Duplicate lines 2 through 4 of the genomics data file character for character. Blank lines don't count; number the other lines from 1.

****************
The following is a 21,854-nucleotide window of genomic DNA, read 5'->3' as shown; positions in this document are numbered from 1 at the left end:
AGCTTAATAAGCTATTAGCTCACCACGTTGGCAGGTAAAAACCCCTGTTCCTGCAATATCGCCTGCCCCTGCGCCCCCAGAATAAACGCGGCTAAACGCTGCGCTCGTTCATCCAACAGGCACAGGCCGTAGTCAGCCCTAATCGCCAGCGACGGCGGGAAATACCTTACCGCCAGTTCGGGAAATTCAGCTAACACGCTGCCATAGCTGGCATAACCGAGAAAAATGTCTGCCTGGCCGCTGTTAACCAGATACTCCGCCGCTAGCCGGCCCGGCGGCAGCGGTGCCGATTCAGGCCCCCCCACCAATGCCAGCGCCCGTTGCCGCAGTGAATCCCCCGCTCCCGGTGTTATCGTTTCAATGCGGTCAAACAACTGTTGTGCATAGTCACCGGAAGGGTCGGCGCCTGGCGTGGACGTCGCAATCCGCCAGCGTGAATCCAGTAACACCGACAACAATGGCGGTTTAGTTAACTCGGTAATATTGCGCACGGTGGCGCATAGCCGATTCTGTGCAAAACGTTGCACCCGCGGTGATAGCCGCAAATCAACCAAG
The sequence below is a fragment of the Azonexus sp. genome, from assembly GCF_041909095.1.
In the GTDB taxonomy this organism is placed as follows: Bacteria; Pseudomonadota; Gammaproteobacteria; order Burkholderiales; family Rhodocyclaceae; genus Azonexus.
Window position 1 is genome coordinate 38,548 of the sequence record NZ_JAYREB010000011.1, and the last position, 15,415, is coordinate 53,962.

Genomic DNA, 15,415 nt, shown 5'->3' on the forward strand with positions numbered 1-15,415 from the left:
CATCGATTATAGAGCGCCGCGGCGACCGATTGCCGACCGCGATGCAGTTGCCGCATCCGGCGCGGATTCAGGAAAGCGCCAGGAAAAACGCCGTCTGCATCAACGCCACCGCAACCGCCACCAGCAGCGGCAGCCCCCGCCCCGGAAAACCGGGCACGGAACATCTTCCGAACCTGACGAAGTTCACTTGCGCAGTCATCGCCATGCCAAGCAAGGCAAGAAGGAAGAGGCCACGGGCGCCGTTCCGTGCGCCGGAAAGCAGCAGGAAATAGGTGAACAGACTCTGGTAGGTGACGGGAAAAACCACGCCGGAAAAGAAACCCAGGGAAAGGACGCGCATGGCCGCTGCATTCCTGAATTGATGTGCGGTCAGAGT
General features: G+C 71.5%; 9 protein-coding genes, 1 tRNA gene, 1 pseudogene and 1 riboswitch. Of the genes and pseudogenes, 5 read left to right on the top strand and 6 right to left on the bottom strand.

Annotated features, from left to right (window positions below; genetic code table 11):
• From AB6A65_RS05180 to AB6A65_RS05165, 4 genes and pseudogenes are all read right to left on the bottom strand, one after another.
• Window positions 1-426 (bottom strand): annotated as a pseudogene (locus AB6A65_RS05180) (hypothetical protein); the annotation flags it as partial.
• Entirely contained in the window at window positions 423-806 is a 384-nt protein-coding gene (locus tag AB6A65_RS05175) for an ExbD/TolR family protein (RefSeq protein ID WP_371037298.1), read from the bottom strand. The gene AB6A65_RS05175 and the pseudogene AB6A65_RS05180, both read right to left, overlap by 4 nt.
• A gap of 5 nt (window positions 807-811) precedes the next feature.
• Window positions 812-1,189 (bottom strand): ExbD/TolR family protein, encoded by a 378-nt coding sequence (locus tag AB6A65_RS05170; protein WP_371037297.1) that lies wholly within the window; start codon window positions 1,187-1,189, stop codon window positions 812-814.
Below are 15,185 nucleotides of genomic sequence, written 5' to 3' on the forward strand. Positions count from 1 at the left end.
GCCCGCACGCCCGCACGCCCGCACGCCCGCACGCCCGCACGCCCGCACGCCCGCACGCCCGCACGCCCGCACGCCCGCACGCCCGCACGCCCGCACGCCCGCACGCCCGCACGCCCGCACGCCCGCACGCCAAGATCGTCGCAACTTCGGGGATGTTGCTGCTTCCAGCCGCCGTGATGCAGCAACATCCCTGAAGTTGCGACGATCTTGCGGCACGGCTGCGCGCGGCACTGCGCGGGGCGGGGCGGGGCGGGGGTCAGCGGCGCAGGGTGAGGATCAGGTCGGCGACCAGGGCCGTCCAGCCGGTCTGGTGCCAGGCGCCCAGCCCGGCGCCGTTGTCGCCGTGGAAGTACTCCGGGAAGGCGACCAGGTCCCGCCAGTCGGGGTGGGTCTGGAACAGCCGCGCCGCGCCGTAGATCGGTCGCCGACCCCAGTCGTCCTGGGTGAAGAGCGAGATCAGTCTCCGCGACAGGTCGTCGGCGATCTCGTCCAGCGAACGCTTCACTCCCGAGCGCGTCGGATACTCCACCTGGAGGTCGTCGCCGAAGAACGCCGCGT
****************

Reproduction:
AGCTTAATAAGCTATTAGCTCACCACGTTGGCAGGTAAAAACCCCTGTTCCTGCAATATCGCCTGCCCCTGCGCCCCCAGAATAAACGCGGCTAAACGCTGCGCTCGTTCATCCAACAGGCACAGGCCGTAGTCAGCCCTAATCGCCAGCGACGGCGGGAAATACCTTACCGCCAGTTCGGGAAATTCAGCTAACACGCTGCCATAGCTGGCATAACCGAGAAAAATGTCTGCCTGGCCGCTGTTAACCAGATACTCCGCCGCTAGCCGGCCCGGCGGCAGCGGTGCCGATTCAGGCCCCCCCACCAATGCCAGCGCCCGTTGCCGCAGTGAATCCCCCGCTCCCGGTGTTATCGTTTCAATGCGGTCAAACAACTGTTGTGCATAGTCACCGGAAGGGTCGGCGCCTGGCGTGGACGTCGCAATCCGCCAGCGTGAATCCAGTAACACCGACAACAATGGCGGTTTAGTTAACTCGGTAATATTGCGCACGGTGGCGCATAGCCGATTCTGTGCAAAACGTTGCACCCGCGGTGATAGCCGCAAATCAACCAAG
The sequence below is a fragment of the Azonexus sp. genome, from assembly GCF_041909095.1.
In the GTDB taxonomy this organism is placed as follows: Bacteria; Pseudomonadota; Gammaproteobacteria; order Burkholderiales; family Rhodocyclaceae; genus Azonexus.